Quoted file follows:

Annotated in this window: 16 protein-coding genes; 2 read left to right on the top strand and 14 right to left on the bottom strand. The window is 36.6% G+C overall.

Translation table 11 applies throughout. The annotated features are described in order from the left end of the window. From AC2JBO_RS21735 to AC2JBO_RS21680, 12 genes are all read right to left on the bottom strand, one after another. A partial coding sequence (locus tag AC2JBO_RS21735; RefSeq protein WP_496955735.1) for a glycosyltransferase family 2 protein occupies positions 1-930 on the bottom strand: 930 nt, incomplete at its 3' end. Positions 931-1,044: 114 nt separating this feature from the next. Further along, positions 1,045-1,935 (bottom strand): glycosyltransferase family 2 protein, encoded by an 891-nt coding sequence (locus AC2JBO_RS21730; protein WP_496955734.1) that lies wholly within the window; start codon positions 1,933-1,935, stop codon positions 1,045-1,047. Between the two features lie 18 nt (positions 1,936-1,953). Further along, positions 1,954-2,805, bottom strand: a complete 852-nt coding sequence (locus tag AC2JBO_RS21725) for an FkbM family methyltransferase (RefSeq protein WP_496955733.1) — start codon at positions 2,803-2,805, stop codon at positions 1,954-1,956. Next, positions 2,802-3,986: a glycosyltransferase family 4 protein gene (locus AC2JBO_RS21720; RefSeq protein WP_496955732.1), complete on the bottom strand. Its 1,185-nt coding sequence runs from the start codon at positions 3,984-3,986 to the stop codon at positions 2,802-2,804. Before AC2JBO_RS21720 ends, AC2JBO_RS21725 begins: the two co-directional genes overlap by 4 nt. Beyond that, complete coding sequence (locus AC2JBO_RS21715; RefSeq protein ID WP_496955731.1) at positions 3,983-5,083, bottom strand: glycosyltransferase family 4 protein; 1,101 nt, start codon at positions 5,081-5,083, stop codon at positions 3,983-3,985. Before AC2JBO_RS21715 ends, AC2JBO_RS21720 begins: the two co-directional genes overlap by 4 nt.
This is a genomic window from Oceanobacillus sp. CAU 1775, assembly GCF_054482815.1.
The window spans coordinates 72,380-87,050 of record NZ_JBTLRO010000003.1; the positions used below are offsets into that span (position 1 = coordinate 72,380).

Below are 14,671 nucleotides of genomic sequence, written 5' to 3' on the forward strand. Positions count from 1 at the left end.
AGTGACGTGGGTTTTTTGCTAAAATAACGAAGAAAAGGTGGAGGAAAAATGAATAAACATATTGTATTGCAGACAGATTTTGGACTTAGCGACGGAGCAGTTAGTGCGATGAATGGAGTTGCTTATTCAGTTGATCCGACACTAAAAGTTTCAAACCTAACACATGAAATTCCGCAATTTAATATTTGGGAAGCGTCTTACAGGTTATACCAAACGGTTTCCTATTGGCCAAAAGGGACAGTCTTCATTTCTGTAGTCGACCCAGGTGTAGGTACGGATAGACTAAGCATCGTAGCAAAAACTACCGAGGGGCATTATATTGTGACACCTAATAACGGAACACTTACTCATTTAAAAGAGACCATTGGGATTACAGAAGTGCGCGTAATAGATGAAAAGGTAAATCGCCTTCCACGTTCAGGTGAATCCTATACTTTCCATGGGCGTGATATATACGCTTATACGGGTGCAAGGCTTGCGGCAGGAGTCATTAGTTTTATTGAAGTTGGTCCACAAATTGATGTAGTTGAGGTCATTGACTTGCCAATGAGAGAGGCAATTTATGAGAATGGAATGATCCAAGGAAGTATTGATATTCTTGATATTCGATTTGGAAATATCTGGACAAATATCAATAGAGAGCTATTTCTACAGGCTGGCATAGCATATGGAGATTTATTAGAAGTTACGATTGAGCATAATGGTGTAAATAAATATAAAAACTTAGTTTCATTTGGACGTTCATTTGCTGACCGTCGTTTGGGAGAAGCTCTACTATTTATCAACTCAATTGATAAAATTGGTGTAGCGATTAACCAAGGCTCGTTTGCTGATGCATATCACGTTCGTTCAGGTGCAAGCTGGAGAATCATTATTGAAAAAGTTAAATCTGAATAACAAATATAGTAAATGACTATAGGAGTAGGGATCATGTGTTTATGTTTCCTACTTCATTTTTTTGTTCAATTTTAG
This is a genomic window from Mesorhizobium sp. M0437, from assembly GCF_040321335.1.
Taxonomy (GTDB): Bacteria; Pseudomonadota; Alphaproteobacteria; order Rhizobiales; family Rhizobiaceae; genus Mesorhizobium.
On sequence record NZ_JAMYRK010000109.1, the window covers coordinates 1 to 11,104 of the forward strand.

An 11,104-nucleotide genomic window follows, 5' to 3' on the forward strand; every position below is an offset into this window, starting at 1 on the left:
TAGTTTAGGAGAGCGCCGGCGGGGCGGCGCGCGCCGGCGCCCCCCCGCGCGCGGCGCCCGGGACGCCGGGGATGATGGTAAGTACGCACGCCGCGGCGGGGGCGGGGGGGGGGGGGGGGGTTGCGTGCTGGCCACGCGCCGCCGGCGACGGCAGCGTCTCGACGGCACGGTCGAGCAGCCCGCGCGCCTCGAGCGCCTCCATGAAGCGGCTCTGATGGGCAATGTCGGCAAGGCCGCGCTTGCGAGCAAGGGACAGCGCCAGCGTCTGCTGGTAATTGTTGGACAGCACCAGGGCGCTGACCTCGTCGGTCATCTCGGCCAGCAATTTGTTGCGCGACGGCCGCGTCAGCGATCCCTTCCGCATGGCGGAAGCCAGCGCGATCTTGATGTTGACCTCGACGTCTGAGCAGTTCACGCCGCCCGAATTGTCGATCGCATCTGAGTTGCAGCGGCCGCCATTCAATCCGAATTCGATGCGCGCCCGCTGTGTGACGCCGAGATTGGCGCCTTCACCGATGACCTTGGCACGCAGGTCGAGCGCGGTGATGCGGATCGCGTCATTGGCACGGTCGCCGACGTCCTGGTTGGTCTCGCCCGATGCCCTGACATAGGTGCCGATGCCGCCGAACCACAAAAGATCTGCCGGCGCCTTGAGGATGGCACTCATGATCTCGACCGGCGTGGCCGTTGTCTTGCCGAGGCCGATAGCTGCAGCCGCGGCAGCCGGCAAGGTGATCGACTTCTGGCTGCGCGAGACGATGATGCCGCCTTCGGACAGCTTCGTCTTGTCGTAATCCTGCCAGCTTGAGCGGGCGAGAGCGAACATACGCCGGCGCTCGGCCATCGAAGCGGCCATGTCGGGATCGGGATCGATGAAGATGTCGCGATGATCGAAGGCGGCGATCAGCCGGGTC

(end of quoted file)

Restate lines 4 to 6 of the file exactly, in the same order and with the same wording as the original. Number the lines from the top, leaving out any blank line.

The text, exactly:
The window spans coordinates 72,380-87,050 of record NZ_JBTLRO010000003.1; the positions used below are offsets into that span (position 1 = coordinate 72,380).

Below are 14,671 nucleotides of genomic sequence, written 5' to 3' on the forward strand. Positions count from 1 at the left end.
AGTGACGTGGGTTTTTTGCTAAAATAACGAAGAAAAGGTGGAGGAAAAATGAATAAACATATTGTATTGCAGACAGATTTTGGACTTAGCGACGGAGCAGTTAGTGCGATGAATGGAGTTGCTTATTCAGTTGATCCGACACTAAAAGTTTCAAACCTAACACATGAAATTCCGCAATTTAATATTTGGGAAGCGTCTTACAGGTTATACCAAACGGTTTCCTATTGGCCAAAAGGGACAGTCTTCATTTCTGTAGTCGACCCAGGTGTAGGTACGGATAGACTAAGCATCGTAGCAAAAACTACCGAGGGGCATTATATTGTGACACCTAATAACGGAACACTTACTCATTTAAAAGAGACCATTGGGATTACAGAAGTGCGCGTAATAGATGAAAAGGTAAATCGCCTTCCACGTTCAGGTGAATCCTATACTTTCCATGGGCGTGATATATACGCTTATACGGGTGCAAGGCTTGCGGCAGGAGTCATTAGTTTTATTGAAGTTGGTCCACAAATTGATGTAGTTGAGGTCATTGACTTGCCAATGAGAGAGGCAATTTATGAGAATGGAATGATCCAAGGAAGTATTGATATTCTTGATATTCGATTTGGAAATATCTGGACAAATATCAATAGAGAGCTATTTCTACAGGCTGGCATAGCATATGGAGATTTATTAGAAGTTACGATTGAGCATAATGGTGTAAATAAATATAAAAACTTAGTTTCATTTGGACGTTCATTTGCTGACCGTCGTTTGGGAGAAGCTCTACTATTTATCAACTCAATTGATAAAATTGGTGTAGCGATTAACCAAGGCTCGTTTGCTGATGCATATCACGTTCGTTCAGGTGCAAGCTGGAGAATCATTATTGAAAAAGTTAAATCTGAATAACAAATATAGTAAATGACTATAGGAGTAGGGATCATGTGTTTATGTTTCCTACTTCATTTTTTTGTTCAATTTTAG